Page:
"Do you think he likes me?" one of them asked.

"Nah. I reckon he likes Bridget," said another. "I thought he liked you for a while, but now I think he likes Bridget."

"We talked for ages last weekend, though. Don't you think he likes me a little bit?"

"But he talks to everybody. That's why he's so cool. You can talk to him about anything."

"Yeah. And he really listens. I don't think he especially likes Bridget, though. He's friendly with everybody, not just her."

And so on. I wondered who they were talking about, and then the penny dropped. They were talking about my brother! My weedy little brother! Of course he wasn't all that weedy any more, but still... my little brother? The weird little kid with the sticking out ears? The one who has been living in a little dream world most of his life? I wanted to tell them, "He's not listening! He's on another planet when he gets that serious, thoughtful look on his face. If you asked him to repeat what you said he wouldn't know! He does that all the time, and always has!"

But I didn't. I had another cup of tea and wished he had something stronger in the house.

After about 20 minutes - a record for him - he yelled from the bedroom,

"I'm almost ready! Can you guys chuck my board in the van?"

The beach bunnies pranced out to the shed, all glistening tans and bouncing bits. My brother came through to the kitchen.

"Who's Bridget?" I asked him. "Is she your girlfriend?"

"Bridget?" he said, and laughed, looking surprised. "Nah, she's just one of the guys."

"So which one is your girlfriend?" I asked, gesturing to the window and wondering if I could tell them apart.

"Girlfriend?" he said, looking at me as if I was mad. "They're my mates! I haven't got a girlfriend."

"Well, I think they like you," I said. "I heard them talking about you in the other room."

"I like them, too," he said indignantly. "They're my mates!" Then he laughed. He seemed to think I had suddenly become a bit slow.

He was 18. I guess some of his hormones were a bit slow kicking in.

He had only one girlfriend before he met his wife, a few years later. His wife told me she had to make the first move. It didn't seem to occur to him, and she didn't want to wait forever. But I think that's why those girls liked him so much. They were thinking of the whole girlfriend/boyfriend thing, but he was genuinely oblivious and just talked to them as if they were his 'mates'. He treated them like real people, and they thought he was just great. Confusing, but great. They didn't seem to mind that 'a minute' to him could be an hour, or that he could go through to another room to get something, get distracted by something else, and forget they were there for a couple of hours. None of that mattered. He didn't play games with them. It was all real. Weird, but real.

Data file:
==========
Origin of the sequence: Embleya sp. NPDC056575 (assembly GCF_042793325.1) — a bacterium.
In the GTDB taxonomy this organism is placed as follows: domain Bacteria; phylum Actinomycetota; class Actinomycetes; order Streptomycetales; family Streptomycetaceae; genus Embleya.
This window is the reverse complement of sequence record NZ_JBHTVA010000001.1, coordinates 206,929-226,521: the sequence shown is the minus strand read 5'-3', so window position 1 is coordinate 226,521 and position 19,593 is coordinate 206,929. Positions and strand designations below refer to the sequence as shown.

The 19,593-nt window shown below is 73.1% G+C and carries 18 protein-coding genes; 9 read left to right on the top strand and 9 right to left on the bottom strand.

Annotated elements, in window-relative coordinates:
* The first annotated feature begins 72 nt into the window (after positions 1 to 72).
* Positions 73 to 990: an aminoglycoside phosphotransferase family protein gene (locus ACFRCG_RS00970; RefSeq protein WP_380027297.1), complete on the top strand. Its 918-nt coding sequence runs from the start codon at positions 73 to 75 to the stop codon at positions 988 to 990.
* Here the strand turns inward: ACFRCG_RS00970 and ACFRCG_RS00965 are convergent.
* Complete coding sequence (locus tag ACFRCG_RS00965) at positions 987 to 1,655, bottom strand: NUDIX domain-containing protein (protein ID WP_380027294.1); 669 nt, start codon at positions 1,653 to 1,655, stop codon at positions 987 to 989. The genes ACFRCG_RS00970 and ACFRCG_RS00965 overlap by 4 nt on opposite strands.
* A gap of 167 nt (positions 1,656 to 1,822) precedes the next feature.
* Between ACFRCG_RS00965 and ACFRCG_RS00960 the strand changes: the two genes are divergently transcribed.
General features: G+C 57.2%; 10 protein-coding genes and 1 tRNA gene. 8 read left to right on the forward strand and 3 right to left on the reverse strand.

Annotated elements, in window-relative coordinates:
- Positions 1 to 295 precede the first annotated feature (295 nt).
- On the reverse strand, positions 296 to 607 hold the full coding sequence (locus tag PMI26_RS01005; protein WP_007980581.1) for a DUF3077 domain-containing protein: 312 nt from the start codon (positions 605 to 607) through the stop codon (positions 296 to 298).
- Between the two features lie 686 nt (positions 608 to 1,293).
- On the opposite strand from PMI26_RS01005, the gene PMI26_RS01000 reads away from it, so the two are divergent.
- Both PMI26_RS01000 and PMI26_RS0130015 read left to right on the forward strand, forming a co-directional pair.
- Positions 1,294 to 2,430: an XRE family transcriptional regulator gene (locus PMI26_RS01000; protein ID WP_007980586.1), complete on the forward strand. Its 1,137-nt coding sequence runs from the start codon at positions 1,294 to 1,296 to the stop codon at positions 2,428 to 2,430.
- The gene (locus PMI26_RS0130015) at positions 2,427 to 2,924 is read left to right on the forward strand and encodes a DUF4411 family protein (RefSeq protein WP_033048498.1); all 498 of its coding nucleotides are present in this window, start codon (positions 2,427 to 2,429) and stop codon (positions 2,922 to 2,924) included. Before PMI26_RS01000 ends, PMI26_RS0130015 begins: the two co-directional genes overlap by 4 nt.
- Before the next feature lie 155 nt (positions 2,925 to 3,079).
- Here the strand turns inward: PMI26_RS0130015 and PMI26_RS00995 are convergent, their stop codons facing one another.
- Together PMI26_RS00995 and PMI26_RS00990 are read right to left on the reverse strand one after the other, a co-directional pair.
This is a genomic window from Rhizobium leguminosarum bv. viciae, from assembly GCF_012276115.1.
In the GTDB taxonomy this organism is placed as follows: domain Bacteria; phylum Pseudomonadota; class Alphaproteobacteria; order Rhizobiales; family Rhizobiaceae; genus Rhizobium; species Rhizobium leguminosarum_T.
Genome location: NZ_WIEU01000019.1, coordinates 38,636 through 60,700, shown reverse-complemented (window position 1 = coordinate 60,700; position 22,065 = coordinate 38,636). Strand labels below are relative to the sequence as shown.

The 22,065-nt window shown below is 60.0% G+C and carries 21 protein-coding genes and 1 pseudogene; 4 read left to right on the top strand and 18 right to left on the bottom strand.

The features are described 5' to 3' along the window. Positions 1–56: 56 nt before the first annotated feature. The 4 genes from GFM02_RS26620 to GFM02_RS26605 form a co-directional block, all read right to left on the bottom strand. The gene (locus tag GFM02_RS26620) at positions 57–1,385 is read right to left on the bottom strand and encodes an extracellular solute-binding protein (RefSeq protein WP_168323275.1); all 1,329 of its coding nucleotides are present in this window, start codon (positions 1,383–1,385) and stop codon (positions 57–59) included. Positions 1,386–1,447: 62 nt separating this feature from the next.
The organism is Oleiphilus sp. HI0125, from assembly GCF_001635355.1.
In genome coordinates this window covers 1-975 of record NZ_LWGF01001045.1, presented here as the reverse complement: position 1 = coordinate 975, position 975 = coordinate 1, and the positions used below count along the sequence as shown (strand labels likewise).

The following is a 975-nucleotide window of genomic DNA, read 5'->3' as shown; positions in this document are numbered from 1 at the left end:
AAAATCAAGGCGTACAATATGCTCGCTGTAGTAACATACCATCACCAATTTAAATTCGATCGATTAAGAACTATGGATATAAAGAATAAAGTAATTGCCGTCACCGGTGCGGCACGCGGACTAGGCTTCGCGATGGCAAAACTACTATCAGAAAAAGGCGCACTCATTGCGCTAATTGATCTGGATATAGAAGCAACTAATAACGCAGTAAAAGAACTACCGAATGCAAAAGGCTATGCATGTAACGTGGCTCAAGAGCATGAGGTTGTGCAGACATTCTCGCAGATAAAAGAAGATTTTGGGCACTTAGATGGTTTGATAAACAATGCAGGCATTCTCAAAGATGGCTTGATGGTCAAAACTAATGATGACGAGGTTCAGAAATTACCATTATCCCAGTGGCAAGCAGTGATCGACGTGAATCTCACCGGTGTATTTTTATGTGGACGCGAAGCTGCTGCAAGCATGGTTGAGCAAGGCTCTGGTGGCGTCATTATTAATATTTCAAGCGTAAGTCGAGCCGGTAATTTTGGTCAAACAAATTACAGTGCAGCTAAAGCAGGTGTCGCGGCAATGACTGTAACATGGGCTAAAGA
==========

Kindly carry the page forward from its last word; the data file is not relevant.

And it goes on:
That was the only explanation I could come up with, anyway. Of course it could have been the whole surf lifesaver mystique, too. It doesn't really matter what a surf lifesaver is like. They're all gods on the beach.


Audie said...

Your brother sounds like an interesting character. :)

I can't remember ever not knowing how to swim. My parents were very.... not sure of the right word... adventurous. They took me into the water while I was still an infant and as they say, I could swim before I could walk.

I did eventually take lessons; I use the word loosely because it consisted of me going to the pool once a week. I would swim the outer rim of the pool while the other kids wore floaties and screamed alot. After six weeks I was "certified" to be in the pool by myself. The sad thing is I never get to swim anymore. Haven't been in the water in atleast five years.

Badaunt said...

To Audie:

My brother is downright weird. When we were younger the rest of us used to wonder who would ever put up with him. My older brother shared a house with him for a while after they were both working, and swore never again. He was a good natured kid, but really, he could be SO exasperating.

That's why the beach bunnies were such a shock.

We used to spend a lot of time in the water (rivers and beaches) but somehow none of us became good swimmers. 'Real' swimmers, I mean - we could handle ourselves in the water well enough, and weren't afraid of water, but just didn't swim all that well. He was the first one to really learn how. And that was through sheer dogged persistence rather than natural talent.